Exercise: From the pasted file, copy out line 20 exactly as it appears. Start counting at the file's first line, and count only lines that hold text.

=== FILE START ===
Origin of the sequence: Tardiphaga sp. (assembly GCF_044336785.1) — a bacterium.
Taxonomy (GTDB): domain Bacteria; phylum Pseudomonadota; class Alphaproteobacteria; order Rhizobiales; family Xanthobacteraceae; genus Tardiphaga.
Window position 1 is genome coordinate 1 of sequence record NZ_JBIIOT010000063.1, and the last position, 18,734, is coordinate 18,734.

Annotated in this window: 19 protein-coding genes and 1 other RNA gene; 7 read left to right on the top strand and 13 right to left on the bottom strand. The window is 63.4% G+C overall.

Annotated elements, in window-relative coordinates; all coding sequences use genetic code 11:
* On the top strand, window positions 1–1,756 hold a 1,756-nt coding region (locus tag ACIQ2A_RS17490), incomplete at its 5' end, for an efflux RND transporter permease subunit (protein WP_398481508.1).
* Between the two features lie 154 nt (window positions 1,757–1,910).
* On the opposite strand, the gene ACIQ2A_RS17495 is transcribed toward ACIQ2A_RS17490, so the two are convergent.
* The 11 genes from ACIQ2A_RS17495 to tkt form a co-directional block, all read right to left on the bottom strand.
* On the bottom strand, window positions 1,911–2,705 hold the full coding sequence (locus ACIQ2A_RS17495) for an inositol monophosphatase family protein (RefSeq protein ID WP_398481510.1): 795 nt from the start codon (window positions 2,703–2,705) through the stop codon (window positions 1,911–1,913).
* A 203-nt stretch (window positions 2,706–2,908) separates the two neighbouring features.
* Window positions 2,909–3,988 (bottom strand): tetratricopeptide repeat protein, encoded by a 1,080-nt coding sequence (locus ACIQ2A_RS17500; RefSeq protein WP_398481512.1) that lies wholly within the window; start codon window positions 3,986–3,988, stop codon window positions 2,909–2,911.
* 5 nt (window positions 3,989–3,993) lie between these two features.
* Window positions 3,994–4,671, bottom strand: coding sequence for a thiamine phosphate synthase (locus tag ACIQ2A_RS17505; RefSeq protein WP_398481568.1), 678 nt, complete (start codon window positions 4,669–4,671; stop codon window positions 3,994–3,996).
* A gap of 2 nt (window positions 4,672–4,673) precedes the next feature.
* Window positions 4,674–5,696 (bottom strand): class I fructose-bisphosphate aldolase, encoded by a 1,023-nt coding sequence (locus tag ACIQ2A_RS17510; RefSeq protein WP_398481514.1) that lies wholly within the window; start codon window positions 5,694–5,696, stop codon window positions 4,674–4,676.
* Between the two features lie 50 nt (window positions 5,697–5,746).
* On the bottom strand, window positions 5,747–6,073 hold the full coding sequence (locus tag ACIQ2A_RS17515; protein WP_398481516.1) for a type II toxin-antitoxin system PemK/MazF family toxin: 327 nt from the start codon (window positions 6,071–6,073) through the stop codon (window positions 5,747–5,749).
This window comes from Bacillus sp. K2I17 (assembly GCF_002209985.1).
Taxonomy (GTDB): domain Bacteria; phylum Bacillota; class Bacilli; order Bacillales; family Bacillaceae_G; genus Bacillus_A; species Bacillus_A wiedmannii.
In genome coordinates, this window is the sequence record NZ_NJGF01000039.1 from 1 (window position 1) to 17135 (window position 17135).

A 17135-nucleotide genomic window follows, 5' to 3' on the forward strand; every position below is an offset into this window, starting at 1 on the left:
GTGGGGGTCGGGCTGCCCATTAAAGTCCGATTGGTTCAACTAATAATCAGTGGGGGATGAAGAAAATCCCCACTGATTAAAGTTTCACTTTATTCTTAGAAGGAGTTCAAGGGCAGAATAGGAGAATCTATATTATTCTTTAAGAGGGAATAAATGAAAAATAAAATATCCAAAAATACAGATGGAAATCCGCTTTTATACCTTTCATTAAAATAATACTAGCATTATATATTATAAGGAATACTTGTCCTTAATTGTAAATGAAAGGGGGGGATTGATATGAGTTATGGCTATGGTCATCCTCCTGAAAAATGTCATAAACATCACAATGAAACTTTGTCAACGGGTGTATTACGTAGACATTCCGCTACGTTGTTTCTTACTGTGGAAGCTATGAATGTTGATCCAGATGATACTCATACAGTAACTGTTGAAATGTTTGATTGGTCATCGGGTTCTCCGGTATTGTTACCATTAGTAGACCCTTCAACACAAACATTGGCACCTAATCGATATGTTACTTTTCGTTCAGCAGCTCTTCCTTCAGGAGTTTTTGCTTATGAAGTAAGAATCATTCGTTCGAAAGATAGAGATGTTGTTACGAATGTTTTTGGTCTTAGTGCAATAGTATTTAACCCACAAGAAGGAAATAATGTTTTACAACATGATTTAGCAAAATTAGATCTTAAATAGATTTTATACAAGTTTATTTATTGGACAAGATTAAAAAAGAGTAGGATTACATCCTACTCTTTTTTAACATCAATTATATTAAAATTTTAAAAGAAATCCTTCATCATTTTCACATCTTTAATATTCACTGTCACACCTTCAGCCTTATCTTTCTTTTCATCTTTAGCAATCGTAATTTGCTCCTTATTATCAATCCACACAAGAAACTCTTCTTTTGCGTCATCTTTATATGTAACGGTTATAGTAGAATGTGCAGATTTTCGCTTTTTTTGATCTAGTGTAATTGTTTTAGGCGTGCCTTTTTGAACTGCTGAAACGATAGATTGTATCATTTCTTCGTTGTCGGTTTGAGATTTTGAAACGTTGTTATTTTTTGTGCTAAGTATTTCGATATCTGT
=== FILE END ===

Taxonomy (GTDB): domain Bacteria; phylum Bacillota; class Bacilli; order Bacillales; family Bacillaceae_G; genus Bacillus_A; species Bacillus_A wiedmannii.